Jim Mora (and UCLA fans) might as well get used to this. As long as the Bruins keep winning, their head coach’s name will come up every time a major job is open.
The latest suitor is Texas, which pushed Mack Brown into retirement. ESPN reports that the school is looking at Mora as a potential replacement, though sources dispute whether or not there has been contact.
Orangebloods.com reports that Mora — who just guided UCLA to its first 10-win season since 2005 — will interview with the Longhorns after Louisville’s Charlie Strong and Vanderbilt’s James Franklin. Continue reading →
Despite having agreed to an extension through 2019, Jim Mora has come up again in the college football coaching carousel.
With Mack Brown retiring after Texas plays in the Holiday Bowl, one of the premier jobs in the sport is now open. Bovada gives UCLA’s second-year coach 10-to-1 odds on filling the void in Austin.
Mora did his best to dispel the rumors on Tuesday.
“It’s flattering, and I think it says a lot about our program and the direction we’re heading,” he said. “But I am very, very, very, extremely, delightfully happy to be the head coach at UCLA and want to be for a long, long time.”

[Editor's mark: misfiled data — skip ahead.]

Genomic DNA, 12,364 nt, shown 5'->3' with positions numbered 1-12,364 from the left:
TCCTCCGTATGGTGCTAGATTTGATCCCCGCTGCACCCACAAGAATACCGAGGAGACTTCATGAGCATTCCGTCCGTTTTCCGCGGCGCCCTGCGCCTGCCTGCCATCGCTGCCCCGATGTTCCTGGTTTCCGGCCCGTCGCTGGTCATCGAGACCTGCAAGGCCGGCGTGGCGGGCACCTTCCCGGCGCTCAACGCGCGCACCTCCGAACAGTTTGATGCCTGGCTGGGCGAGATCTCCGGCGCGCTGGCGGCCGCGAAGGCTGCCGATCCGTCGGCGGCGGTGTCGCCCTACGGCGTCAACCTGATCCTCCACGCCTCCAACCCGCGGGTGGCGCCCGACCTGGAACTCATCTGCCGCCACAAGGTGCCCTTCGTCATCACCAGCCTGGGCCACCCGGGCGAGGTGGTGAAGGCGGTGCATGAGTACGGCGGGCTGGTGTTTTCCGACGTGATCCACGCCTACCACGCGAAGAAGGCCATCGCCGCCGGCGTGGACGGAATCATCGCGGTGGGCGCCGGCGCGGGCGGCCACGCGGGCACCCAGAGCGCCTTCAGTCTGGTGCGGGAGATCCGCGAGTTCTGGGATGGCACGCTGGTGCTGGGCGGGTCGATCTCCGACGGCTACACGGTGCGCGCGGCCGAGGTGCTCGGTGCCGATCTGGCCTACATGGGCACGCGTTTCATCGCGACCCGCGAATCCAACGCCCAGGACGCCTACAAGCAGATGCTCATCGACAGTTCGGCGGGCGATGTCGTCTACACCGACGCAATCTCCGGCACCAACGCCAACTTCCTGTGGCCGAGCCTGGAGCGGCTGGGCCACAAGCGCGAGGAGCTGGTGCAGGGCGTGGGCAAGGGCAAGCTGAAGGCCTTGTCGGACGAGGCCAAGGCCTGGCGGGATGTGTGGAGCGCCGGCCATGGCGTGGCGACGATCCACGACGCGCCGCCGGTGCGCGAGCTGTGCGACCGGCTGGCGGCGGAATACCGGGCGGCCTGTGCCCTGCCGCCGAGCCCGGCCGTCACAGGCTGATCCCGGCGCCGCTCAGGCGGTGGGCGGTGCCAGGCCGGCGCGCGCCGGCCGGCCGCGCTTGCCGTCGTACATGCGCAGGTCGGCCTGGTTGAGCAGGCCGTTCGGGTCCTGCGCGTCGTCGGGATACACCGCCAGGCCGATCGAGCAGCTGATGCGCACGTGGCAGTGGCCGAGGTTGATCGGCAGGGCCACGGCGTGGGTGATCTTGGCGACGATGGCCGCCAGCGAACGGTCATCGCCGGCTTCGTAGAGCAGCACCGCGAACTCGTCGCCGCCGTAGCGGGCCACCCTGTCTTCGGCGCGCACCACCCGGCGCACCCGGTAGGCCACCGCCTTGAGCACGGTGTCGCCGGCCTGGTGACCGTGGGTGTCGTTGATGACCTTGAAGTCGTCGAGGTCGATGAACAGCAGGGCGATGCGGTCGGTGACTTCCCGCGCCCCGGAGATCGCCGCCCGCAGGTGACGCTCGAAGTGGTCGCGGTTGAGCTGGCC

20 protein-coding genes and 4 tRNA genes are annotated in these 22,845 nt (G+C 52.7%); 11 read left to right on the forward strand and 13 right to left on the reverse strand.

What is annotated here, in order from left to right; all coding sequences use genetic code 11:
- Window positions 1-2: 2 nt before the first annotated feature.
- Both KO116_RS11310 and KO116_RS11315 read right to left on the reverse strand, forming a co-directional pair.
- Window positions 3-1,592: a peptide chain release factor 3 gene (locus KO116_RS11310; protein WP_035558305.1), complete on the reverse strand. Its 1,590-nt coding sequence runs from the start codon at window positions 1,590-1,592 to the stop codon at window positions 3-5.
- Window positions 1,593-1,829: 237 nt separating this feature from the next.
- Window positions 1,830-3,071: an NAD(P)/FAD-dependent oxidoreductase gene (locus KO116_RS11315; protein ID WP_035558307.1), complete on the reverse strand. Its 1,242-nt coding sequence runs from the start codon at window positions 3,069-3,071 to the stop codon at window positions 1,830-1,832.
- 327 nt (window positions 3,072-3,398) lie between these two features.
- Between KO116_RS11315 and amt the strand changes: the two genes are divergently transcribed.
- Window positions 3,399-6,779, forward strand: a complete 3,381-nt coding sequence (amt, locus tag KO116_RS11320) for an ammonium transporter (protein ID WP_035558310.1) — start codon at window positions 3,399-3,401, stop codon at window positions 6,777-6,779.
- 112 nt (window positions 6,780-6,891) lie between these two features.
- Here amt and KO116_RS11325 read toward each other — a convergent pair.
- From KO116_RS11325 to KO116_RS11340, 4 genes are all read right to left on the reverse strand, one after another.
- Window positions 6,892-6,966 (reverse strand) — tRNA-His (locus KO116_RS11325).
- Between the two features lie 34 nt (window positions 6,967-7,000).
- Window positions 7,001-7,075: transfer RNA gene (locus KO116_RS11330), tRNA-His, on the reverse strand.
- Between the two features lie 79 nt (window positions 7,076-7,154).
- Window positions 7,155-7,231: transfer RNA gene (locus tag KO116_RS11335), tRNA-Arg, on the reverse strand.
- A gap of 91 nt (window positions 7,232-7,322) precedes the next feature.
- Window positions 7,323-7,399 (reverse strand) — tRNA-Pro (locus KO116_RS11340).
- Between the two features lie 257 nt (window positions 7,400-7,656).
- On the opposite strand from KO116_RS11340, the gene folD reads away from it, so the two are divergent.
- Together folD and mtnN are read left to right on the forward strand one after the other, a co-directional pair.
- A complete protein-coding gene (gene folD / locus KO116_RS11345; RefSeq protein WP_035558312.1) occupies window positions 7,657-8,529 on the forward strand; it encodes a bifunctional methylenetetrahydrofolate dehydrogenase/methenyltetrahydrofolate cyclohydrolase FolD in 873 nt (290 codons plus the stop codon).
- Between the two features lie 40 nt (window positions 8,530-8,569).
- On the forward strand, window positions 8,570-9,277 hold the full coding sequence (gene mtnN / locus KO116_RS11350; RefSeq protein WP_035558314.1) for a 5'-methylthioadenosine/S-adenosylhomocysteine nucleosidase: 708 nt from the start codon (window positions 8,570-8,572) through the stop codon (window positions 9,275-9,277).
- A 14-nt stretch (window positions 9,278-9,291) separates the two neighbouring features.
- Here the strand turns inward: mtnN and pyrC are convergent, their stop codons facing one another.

After Tuesday’s practice — the first consisting of actual prep for Virginia Tech — Mora also talked about what he’s seen from the Hokies, as well as his young defensive linemen.
UCLA’s 65-63 win was about as ugly a showing of basketball as you’ll see all year, a sloppy affair that looked like two teams trying their best not to win. Longhorns coach Rick Barnes said as much afterward, stating that to him, UCLA hadn’t won; Texas had given the game away.
The Bruins ended the game on a 12-2 run, but that didn’t erase what was essentially a microcosm of the team’s defensive woes.
Poor 3-point defense: The eye test has been pretty clear: UCLA runs into significant trouble against good 3-point shooting teams, with San Diego State being the best example. But how do the stats break down? A few days ago, Ken Pomeroy wrote that 3-point defense shouldn’t be measured by opposing shooting percentage, but by the amount of threes opponents take at all. Teams have much more control in preventing threes entirely versus controlling how often they go in after they’re released.
Under Ben Howland, here’s where UCLA has ranked in 3PA% (percentage of field goal attempts taken from 3-point range):
2012-13 – 36.9% – No. 275 in the country, entering Saturday
2011-12 – 31.0% – 103
2010-11 – 25.8% – 10 (NCAA second round)
2009-10 – 33.3% – 203 Continue reading →